Of course, for all her fancies that Rhiannon was of the Gods, the Queen knew full well she was just an ordinary girl, albeit one in favour with the pantheon. However, without actually lying – which was anathema to both positions she held – neither did the Queen seek to quash the rumours flying about that the girl could do Cunning even beyond the realm of the most able Chief Druids themselves. “Let the people have their sport”, she thought.
“Besides”, she reasoned, “Rhiannon will need all the good wishes she can muster in the dark places she must soon walk and, meanwhile, the reputation engendered by rumour will cover for the deficiencies engendered by her old life.” In this, the Queen was wise beyond all telling, because she knew that everyone had a disability of some description, and those borne by the youngster were exacerbated by those inherited from her previous existence, which would themselves be all the more keenly felt by the difference between the technology available to the tribe and what should surely come in the excess of two thousand summers which separated their times.
And she knew the youngster had been a little too timid for her own good. The way she was always checking herself, not really as sure of herself as she would have been had her fifteen summers been spent here instead of in that debauched and godless future of which the Monarch shuddered to think. The way things were, without that aura of specialness, albeit contrived by rumour uncorrected, the young'in would be an easy target for things of which the Queen couldn't even bear to think. At least this way, she could be protected without having to have a constant retinue of bodyguards all the time – something which irked the Monarch mightily during her own teenage years, in the aftermath of the Pictish invasion.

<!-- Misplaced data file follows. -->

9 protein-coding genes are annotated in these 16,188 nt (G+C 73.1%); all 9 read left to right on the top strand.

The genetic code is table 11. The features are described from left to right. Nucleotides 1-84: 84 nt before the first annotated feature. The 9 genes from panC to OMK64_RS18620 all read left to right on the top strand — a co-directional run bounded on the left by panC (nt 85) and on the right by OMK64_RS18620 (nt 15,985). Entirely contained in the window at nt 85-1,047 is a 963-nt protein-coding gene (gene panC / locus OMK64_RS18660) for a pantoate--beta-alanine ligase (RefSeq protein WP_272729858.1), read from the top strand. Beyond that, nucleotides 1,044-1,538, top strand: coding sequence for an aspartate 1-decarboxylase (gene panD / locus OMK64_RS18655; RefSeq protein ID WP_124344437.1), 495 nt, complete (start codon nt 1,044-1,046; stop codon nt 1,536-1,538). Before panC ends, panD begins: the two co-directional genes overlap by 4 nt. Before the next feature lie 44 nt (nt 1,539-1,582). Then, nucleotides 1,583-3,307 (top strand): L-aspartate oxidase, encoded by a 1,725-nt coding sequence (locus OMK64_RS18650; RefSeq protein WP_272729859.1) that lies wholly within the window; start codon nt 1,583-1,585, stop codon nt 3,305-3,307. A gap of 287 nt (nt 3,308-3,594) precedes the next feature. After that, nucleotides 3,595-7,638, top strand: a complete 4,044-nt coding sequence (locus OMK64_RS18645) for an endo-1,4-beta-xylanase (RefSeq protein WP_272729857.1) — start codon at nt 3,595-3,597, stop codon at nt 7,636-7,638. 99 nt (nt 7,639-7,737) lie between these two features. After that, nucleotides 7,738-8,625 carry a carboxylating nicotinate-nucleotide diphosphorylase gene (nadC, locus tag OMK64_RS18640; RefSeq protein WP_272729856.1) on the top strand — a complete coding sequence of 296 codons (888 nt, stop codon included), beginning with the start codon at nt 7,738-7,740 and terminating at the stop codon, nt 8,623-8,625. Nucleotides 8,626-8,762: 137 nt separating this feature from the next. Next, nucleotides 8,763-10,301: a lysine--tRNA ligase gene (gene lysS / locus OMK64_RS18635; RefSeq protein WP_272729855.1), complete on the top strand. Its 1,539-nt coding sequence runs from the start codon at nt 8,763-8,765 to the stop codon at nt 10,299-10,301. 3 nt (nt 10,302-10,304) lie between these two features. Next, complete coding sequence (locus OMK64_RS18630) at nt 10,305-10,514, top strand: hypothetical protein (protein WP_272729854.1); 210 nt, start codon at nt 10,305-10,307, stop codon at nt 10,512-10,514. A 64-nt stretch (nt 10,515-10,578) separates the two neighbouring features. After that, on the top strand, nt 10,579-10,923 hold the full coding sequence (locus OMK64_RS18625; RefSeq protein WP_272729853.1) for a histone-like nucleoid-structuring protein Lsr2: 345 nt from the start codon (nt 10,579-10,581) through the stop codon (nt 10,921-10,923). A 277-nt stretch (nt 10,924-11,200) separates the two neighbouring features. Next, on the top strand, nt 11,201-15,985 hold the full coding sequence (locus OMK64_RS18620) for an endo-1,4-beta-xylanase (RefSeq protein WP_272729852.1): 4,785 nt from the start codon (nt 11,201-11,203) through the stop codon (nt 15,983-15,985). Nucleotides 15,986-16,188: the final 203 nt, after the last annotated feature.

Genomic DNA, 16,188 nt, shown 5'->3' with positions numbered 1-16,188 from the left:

The Queen also knew there would be no harm in letting the people think Rhiannon was Goddess incarnate if that comforted them, for she knew that the Gods manifested their designs through the living all the time. And as Rhiannon would soon know how to be of one force with those designs, then no consequence would be birthed from the anomaly. The Gods knew the people needed no saviour for each was connected directly and, as each held true that the eternal pairing of power with responsibility was bound unbreakable as iron, they generally sought out whichever God or Goddess was appropriate to them for their aid.
But that left Pennek. Panicking Pennek.
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